Last week, the BC Wildlife Federation (BCWF) Wetlands Education Program (WEP) had the opportunity to take part in a planning session for the enhancement of Moberly Marsh located in Burges James Gadsden Provincial Park just west of Golden, BC. Moberly Marsh was previously managed by Ducks Unlimited Conservation (DUC). DUC has deemed that it is no longer cost effective to manage the eroding dike system so WEP is proposing an enhancement of Moberly Marsh to complement to the decommissioning of the dikes.
The week started off with a meeting of various stakeholders interested in the area, including representatives from the Shuswap First Nation, Golden District Rod and Gun Club (GDRGC), BC Parks, BCWF, Wildsight, the Columbia Wetland Stewardship Partnership, private landowners and local naturalists. This meeting was an exploratory discussion to determine all goals and concerns that each party has for Moberly Marsh to create a working plan to enhance the area after the dike decommissioning.
Moberly Marsh is a unique wetland extending over 400 hectares, and is only accessible by private land or the Columbia River. This area, split into three different compartments separated by dikes, is home to many rare plant and animal species and is used extensively by different resident and migratory birds. The area is a DUC project site that was diked in the 1970’s to increase waterfowl numbers in the area. Fifty years later, DUC’s goal is no longer being met so they plan to end their permit with BC Parks and remove their dike structures. This dike decommissioning provides an opportunity for the WEP to seek options that will enhance habitat and ecosystem integrity in Moberly Marsh and on nearby private land. To explore these options, Tom Biebighauser, wetland restoration expert and ecologist, spent the week collecting data with the help of a small team. This data will help Tom design the enhancement of Moberly Marsh. This work would coincide with the removal of DUC dike structures to ensure habitat preservation within the area, and protect nearby lands.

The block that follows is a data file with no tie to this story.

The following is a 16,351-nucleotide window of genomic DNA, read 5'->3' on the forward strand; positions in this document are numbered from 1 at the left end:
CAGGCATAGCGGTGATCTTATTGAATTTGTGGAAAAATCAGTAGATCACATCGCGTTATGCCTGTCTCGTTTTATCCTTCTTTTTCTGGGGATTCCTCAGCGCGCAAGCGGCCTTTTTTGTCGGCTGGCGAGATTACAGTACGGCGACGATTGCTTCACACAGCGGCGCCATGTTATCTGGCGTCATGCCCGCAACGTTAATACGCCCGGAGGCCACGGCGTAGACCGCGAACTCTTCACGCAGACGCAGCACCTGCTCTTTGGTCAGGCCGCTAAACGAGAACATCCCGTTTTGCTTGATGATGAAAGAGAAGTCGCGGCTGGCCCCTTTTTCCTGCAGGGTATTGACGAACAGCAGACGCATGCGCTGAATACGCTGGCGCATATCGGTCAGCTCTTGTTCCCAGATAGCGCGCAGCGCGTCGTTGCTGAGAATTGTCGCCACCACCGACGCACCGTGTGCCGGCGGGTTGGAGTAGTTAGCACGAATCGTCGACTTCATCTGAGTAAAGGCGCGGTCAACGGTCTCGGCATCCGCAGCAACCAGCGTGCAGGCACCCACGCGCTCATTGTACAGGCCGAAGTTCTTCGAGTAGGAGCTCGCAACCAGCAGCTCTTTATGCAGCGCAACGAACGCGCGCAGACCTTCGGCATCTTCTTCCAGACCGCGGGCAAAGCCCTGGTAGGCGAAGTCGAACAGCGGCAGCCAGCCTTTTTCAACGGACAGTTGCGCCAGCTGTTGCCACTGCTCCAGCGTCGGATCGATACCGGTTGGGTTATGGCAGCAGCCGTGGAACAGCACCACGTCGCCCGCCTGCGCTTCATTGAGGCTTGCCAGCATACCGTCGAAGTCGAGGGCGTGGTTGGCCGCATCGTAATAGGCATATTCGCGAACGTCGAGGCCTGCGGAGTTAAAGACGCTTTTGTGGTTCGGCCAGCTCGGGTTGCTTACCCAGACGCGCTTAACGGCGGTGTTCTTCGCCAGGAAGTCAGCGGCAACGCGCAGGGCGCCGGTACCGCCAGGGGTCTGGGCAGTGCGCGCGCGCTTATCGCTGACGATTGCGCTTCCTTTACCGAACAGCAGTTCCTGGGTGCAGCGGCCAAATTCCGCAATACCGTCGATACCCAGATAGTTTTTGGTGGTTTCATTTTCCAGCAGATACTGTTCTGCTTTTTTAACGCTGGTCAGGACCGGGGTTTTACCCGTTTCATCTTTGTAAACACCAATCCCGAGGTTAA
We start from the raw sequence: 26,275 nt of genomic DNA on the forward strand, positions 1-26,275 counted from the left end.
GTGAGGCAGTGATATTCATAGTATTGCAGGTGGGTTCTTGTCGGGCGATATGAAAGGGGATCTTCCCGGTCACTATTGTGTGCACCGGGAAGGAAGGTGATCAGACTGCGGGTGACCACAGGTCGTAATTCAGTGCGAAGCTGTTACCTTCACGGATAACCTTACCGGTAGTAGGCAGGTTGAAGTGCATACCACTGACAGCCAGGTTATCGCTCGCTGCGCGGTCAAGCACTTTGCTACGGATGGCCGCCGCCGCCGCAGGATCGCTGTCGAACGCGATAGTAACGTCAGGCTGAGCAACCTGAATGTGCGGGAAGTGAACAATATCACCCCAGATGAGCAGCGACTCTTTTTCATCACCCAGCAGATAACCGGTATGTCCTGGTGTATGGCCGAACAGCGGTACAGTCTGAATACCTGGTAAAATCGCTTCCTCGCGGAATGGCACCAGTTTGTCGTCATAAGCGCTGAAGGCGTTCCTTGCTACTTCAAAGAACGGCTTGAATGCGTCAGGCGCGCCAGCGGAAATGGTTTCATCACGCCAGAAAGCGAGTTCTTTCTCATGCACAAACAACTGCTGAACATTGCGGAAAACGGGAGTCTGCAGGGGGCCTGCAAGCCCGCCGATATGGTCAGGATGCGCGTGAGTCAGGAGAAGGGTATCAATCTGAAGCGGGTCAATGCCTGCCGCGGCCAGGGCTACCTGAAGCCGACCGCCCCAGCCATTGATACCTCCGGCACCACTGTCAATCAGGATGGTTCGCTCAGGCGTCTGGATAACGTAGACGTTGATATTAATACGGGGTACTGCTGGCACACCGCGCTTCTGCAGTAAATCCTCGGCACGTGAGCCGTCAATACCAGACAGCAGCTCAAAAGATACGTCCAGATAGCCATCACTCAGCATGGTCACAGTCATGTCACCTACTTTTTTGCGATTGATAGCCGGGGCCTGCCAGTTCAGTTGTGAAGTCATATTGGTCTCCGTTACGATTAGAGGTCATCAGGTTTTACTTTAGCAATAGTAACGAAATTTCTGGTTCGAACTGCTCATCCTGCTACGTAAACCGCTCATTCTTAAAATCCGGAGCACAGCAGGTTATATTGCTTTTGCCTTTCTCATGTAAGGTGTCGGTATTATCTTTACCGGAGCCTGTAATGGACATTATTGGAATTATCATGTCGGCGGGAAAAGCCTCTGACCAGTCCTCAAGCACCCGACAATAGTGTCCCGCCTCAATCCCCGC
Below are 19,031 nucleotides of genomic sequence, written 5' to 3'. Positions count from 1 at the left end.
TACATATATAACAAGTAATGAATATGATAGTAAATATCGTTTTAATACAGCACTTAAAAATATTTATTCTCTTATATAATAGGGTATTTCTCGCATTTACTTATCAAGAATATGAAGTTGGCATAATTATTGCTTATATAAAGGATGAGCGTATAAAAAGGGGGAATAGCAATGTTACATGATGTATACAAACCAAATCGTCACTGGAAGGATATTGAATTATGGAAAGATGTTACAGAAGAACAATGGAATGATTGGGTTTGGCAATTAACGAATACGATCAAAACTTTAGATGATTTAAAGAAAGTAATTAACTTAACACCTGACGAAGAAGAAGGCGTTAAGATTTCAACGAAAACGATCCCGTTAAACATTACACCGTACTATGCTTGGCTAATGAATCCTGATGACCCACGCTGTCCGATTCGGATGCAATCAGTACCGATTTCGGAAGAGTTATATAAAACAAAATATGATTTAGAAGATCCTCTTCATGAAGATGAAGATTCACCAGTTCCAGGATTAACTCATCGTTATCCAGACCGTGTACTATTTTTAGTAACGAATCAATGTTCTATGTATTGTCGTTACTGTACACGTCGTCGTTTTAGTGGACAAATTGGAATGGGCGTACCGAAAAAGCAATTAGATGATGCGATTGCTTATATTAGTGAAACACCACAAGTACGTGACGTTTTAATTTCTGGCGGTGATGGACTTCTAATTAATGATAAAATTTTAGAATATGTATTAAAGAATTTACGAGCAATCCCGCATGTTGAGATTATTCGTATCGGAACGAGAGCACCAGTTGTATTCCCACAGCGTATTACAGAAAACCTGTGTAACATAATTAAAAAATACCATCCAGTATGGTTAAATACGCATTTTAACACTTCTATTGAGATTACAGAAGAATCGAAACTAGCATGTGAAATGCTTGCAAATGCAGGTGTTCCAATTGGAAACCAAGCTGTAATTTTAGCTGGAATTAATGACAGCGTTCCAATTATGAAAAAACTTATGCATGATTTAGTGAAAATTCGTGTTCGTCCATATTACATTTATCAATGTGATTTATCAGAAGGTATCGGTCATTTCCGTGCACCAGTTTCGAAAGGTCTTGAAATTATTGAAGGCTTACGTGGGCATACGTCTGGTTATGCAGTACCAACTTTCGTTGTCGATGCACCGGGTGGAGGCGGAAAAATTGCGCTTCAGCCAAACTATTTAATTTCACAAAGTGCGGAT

Working with BC Parks, BCWF and the GDRGC, Tom spent the week investigating Moberly Marsh through aerial photographs and ground exploration. Information was gathered to determine what the natural state of the wetland may have looked like, how many wetland basins are within Moberly Marsh, and what type of wetlands used to make up Moberly Marsh before any dike structures were put in place. Investigations included: determining historic natural inlets or outlets connecting the marsh to the Columbia river, identifying the flora and fauna of the park, soil sampling, and elevation readings. With this information, Tom’s enhancement design will enable Moberly Marsh to look and function as it did before structures were put in place, without ruining any new habitat that may have been created since.
This week also presented an opportunity for the BCWF WEP team to visit the previously restored wetlands at the Elk Spike Farm, a private property that is located right beside Burges James Gadsden Provincial Park. The Elk Spike Farm contains seven wetlands restored in 2018 by BCWF, Tom Biebighauser and Robin Annschild. A tour of the site showcased the great success of this project; the wetlands are being used by several waterfowl species, with over 100 species of birds identified in March of 2019. Below are a few photos of the restored wetlands on Elk Spike Farm and evidence of the wetlands success as waterfowl habitat. To find more pictures of the progress at Elk Spike Farm or from the exploration of Moberly Marsh, click here.
A special thanks to all our partners for coming together and working so hard to help create a plan to restore this wonderful wetland. Additionally, a big thank you the funders of this project, the Columbia Basin Trust Fund, Fish and Wildlife Compensation Program and BC Parks who are supporting the plan and design to enhance Moberly Marsh.